Local students learn about leadership

Published 12:00 am Tuesday, June 27, 2000

Staff Writer

Four local students, considered to be leaders in their high schools, were invited to participate in the first "Tomorrow’s Promise" leadership Conference for Alabama’s Future, Wendell Mitchell Leadership Series, that ended with a luncheon on Monday.

Almost 40 high school students participated in the program held June 23-25 at Troy State University. Pike County students chosen to participate were: Meredith Griffin of Pike County High School, Will Williams of Pike Liberal Arts School, Lydia Yancey of Charles Henderson High School, and Toni Deveridge of Goshen High School.

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The goal of the program is to identify high school students with leadership potential and provide specialized training in the fundamentals of leadership, according to Shirley Woodie, director of the Institute for Leadership Development at TSU.

Over the weekend, students attended seminars, participated in team-building activities and social activities.

All they learned culminated with a luncheon on Monday, during which they received certificates from the program’s namesake, State Sen. Wendell Mitchell, D-Luverne.

Mitchell, who is considered a quiet, but effective, leader in the Alabama Senate, said he was proud to be among the future leaders of this state.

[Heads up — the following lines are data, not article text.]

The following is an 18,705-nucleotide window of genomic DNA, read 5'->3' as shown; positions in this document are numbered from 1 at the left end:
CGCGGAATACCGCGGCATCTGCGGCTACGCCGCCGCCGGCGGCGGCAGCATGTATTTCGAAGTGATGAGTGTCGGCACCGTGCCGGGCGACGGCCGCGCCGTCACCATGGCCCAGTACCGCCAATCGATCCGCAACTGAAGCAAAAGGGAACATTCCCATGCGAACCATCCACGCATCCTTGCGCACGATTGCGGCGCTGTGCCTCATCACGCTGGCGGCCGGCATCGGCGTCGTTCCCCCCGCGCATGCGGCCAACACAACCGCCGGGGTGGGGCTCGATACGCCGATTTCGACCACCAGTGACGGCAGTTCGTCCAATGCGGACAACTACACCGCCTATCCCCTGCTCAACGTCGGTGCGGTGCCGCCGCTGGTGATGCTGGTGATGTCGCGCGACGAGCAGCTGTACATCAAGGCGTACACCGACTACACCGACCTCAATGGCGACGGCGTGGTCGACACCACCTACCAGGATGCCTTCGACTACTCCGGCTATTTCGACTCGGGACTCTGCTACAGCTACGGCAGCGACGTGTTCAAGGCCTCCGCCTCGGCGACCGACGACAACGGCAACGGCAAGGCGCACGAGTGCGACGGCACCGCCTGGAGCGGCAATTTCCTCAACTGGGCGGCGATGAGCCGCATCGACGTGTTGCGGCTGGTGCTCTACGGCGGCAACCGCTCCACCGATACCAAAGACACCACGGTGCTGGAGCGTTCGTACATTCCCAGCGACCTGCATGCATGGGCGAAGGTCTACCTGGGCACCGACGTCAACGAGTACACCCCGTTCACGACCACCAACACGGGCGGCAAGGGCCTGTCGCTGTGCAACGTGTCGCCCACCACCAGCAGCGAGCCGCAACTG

He offered the students advice learned from experience.

"We should all have goals," Mitchell told the students, adding perseverance will make those goals possible.

"If you don’t try, you never will succeed."

He illustrated that point by saying one of America’s most popular and effective presidents, Abraham Lincoln, ran for public office seven times before he was ever elected. Also, Thomas Edison did not invent the light bulb on his first try.

Mitchell also told the students to "think outside the box" and always remember who helped you get where you are.

"Those in public office who think, me myself and I, lose," Mitchell said. "You have to show a certain humility."

Encouraged by comments made by the students, Mitchell, who helped fund the program, said he hopes it will continue to offer high school students lessons in leadership.

He also pledged to continue funding the program "as long as I stay in the Legislature."